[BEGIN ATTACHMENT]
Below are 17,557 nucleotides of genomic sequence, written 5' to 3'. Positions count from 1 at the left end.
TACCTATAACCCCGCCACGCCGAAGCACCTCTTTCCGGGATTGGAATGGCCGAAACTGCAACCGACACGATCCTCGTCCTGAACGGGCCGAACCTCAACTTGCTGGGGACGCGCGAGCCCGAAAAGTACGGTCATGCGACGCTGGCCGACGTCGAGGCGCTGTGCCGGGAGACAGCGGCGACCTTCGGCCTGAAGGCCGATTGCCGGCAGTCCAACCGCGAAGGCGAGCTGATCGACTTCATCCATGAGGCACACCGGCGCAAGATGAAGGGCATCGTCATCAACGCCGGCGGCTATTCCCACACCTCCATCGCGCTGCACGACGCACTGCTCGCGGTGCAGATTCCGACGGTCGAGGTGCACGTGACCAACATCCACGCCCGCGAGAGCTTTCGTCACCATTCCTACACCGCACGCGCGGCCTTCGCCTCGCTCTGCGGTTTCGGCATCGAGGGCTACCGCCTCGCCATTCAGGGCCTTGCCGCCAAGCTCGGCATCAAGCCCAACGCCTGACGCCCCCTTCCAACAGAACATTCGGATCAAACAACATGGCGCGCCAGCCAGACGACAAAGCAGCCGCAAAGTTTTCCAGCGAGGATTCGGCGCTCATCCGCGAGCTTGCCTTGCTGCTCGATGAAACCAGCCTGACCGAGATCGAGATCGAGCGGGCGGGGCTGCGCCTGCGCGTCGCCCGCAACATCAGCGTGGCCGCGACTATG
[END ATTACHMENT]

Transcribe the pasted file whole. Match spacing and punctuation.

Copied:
Below are 17,557 nucleotides of genomic sequence, written 5' to 3'. Positions count from 1 at the left end.
TACCTATAACCCCGCCACGCCGAAGCACCTCTTTCCGGGATTGGAATGGCCGAAACTGCAACCGACACGATCCTCGTCCTGAACGGGCCGAACCTCAACTTGCTGGGGACGCGCGAGCCCGAAAAGTACGGTCATGCGACGCTGGCCGACGTCGAGGCGCTGTGCCGGGAGACAGCGGCGACCTTCGGCCTGAAGGCCGATTGCCGGCAGTCCAACCGCGAAGGCGAGCTGATCGACTTCATCCATGAGGCACACCGGCGCAAGATGAAGGGCATCGTCATCAACGCCGGCGGCTATTCCCACACCTCCATCGCGCTGCACGACGCACTGCTCGCGGTGCAGATTCCGACGGTCGAGGTGCACGTGACCAACATCCACGCCCGCGAGAGCTTTCGTCACCATTCCTACACCGCACGCGCGGCCTTCGCCTCGCTCTGCGGTTTCGGCATCGAGGGCTACCGCCTCGCCATTCAGGGCCTTGCCGCCAAGCTCGGCATCAAGCCCAACGCCTGACGCCCCCTTCCAACAGAACATTCGGATCAAACAACATGGCGCGCCAGCCAGACGACAAAGCAGCCGCAAAGTTTTCCAGCGAGGATTCGGCGCTCATCCGCGAGCTTGCCTTGCTGCTCGATGAAACCAGCCTGACCGAGATCGAGATCGAGCGGGCGGGGCTGCGCCTGCGCGTCGCCCGCAACATCAGCGTGGCCGCGACTATG